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I'm trying to figure out what the ideal set up would for a few servers.

1) Website
1) Mail server
1) Database server
1) file server

In this given scenario, say there is a site that will offer each user 5gb of file storage space along with an e-mail and a dedicated database.

From my somewhat limited understanding of how servers work I concluded that having 1 server per feature would be the best bet so that if one goes off line the other data isn't affected.

What would be a smart and efficient way to handle this?

This is my understanding

1) The website is hosted from 1 main server that will handle user registrations and serve small files. For this I think a simple server set up is more than enough right?

2) For a mail server, to handle the equal amount of registered users., will primarily handle the e-mails and e-mail attachments

3) The database would not be capped in size and only store each clients contacts and profile settings, so every time the user logs in the settings will be pulled from the database. I plan on loading the settings into $_SESSIONs so that the database won't be queried everytime the page reloads etc. But the Contact informations will be queried from the server on every action.

4) the file server will just serve files nothing to cpu or memory intensive

As far as software goes, I was leaning towards CentOs 5.5 and Plesk 10.2 to handle the website server and MySQL 5 for the database servers, maybe Atmail for the mail server. What is recommended on the software side to be loaded on each of those servers?

I have no experience in this field, but i'm gaining some everyday. I need to be intelligently informed so that i atleast know what i'm dealing with in the event that I hire someone to handle the setups for me.

In your experience guys, what would be an ideal set up with both hardware and software configurations?

Also, take in account an example user base of 5,000 clients. So each with 5gb of webspace, email, and own database.

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I'm sorry, that's several questions that add up to a design problem that can't be simply answered. –  Ward May 15 '11 at 6:48
4  
A simple explanation as to why my question was not properly asked, instead of lowering my self esteem there by marking me down would of been appropriate. –  s2xi May 15 '11 at 7:45
1  
Hmm 5000*5GB= 25TB User data. And NO experience, of course. No this needs careful detailed analysis, and/or a 6-figure budget plus support. In other words: This question can not be answered here. –  Turbo J May 15 '11 at 11:24

1 Answer 1

up vote 6 down vote accepted

This is a fairly broad design issue, and is pretty complex. Each of these components involves its own significant design considerations. The level you've presented it is at a pretty abstract level, so the best we can provide are pretty abstract answers.

  • One server per service will provide better service than co-hosting services to some extent.
  • File-servers do indeed tend to be very light on CPU usage (even if the file-server is Windows).
  • 5K users at 5GB average space usage is 25TB, which is a significant amount of storage. Plan for that.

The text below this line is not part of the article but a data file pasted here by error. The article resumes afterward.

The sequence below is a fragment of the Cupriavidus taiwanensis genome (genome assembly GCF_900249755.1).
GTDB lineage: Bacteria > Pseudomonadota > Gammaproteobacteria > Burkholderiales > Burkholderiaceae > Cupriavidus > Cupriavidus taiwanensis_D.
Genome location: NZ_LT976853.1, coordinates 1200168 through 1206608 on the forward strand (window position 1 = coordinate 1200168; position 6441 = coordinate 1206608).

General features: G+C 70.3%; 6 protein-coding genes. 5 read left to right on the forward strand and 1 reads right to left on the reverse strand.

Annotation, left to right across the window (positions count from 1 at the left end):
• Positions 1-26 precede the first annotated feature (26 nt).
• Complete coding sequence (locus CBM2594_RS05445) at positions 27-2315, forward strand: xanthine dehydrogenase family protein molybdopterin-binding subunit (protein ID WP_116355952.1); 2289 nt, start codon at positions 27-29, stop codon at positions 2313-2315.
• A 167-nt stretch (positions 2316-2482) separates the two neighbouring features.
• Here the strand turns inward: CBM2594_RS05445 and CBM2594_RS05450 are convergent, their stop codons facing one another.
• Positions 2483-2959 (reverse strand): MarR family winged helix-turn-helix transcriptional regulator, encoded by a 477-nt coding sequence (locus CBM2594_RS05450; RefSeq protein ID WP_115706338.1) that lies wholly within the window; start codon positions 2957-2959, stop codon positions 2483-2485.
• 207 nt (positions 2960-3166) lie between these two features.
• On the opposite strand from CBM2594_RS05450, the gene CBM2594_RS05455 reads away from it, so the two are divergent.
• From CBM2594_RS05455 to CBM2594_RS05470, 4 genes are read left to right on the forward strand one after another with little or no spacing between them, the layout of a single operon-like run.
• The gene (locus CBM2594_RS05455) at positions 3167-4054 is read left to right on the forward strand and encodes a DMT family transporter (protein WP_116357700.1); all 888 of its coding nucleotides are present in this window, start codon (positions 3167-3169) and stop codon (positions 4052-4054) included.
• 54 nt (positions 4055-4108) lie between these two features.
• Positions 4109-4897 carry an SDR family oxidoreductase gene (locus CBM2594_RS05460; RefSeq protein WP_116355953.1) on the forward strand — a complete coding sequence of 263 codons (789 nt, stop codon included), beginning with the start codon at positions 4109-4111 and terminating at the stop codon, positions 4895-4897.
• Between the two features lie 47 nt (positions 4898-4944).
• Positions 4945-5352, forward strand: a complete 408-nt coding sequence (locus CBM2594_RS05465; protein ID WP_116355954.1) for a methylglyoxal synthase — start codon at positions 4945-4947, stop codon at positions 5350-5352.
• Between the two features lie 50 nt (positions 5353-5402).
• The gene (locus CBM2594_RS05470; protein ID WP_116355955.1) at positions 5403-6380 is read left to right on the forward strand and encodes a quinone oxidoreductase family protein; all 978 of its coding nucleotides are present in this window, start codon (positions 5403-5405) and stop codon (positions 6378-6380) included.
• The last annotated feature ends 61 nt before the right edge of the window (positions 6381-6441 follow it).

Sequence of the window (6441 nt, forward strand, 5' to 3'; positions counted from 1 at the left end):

• At 5K users, multiple servers might be needed for some services, depending on application loading. Plan for that from the start.

As for your follow-on questions about software and OS selection, this is a drill-down that many of us here on ServerFault have had to do in our careers. However, every one of us who has done it knows very well that a correct answer here requires vastly more data than has been provided. Or even is able to be provided in a form like a ServerFault question because it is fundamentally complex, and there are a lot of variables to consider.

To answer those questions, you'll also need to have data or answers on the following issues and topics:

  • A strong feel for user workflow in the entire environment.
  • How well the system behaves under high load.
    • Once load starts saturating parts of your infrastructure, how does it impact the user experience?
    • What kinds of events cause high load?
      • Morning logon?
      • Evening home-from-work logon?
      • Special events driving load?
  • How well the system scales.
    • How easy is it to add servers to parts of the workflow?
      • How easy is it to add web-servers?
      • How easy is it to add database servers?

And a whole bunch of other things. These are the kinds of things that you learn by working closely with the development process and early-adopter tests. It's an iterative process, and not the kind of thing you can just plop a proposal down on a whiteboard and get a well functioning infrastructure out of it.

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I understand you points, I have designed my server choices based on what I think I will need and want right now with the option to scale them without any problems. The file storage I chose rackspaces dedicated nas option that would be able to scale to 960tb raw space, while the database server I went with a dedicated 32gb ram 400gb SSD server. The web site is on a light 8gb 500gb server, while the mail is going to be a similar server but with added hdd space. These are my choices, as for the other variables are things i will take notice when production takes off. –  s2xi May 15 '11 at 14:04
    
"One server per service will provide better service than co-hosting services to some extent" - multiple servers per service would give better performance and availability - running all services on all servers is usually a much better solution - but this is tricky with databases (without functional partitioning) –  symcbean May 15 '11 at 14:11

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